"If they can do this offshore and still be able to accept payment from the Mainland Chinese population in the way that they prefer to pay, but receive your settlement funding overseas, then it is more efficient and eliminates the headaches," Lynch said, adding that NTT Communication provide solutions for both strategies.

For a large global e-commerce player, he said the company developed solutions that allowed them to access the market through their preferred payment method which is China-issued cards, mostly debit cards. The conversion rate was very high.

"What that means is many successful transactions going through. We are able to push the rate to well over 80 percent but still maintain extremely low cases of attempted fraud," he explained. "That is combined with other multiple currency transactions we are doing around the region for them and managing it through a single management portal."

There are other solutions, he said, such as the ‘like for like’ settlement, which means when a consumer pays in renminbi, the merchant can receive the settlement in renminbi even if they are receiving it outside China or across borders. This limits the merchant’s exposure to foreign exchange cost.

China focus

The NTT survey was conducted from March to April this year. Respondents include 100 CFOs from the UK and the US working for global e-commerce merchants (with around USD12 million revenue annually in e-commerce) looking to expanding to Asia).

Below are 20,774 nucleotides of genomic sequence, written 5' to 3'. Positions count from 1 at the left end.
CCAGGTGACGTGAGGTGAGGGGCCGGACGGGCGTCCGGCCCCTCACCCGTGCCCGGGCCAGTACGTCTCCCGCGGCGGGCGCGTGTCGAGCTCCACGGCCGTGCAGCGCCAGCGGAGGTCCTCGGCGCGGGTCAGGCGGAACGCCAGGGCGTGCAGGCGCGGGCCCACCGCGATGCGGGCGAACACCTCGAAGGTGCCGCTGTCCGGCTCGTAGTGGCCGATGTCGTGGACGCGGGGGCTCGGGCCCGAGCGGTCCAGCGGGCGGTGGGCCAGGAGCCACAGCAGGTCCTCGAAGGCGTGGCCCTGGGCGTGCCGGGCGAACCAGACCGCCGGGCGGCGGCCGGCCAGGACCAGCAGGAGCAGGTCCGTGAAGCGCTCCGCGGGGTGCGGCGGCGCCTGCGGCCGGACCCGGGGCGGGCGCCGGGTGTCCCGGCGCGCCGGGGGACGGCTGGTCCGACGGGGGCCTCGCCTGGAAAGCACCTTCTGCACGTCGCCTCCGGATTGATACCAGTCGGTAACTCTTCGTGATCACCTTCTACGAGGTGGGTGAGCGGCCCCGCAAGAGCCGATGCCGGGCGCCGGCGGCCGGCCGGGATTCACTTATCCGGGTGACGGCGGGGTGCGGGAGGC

Lynch said among the findings is that despite the challenges, motivation for global merchants to bring their e-commerce business into Asia is high and the most common reasons cited were increased revenue (85 percent), supply chain efficiency (56 percent) and increased demand (52 percent).

It is true, he said, that the opportunity is huge; the size of the Asian e-commerce market is around $3 trillion.

Of the territories in Asia, merchants are generally focused on Mainland China (79 percent), which topped the list of regions in merchants want to expand into. It is followed by Hong Kong at 66 percent and Taiwan 57 percent.

"China is the largest piece as it is a huge market and growing rapidly. I don’t think Hong Kong is a large market but it is an access point to selling into China. It is the same with Taiwan, it is also a growing market," Lynch said.

Elsewhere in Asia, opportunity also abounds, he added. Disposable income is rising in many places. In many countries, the younger population is becoming more tech savvy and willing to buy online.

"Besides China and greater China, the survey also mentioned Japan where the size of the market is big. India, of course, is a big market. But there’s some very interesting things coming up like Indonesia which has over 200 million people, relatively young population and high growth as well," he said.

Taking Stock is Retail in Asia’s fortnightly column dedicated to showcasing opinions from experts in the retail industry.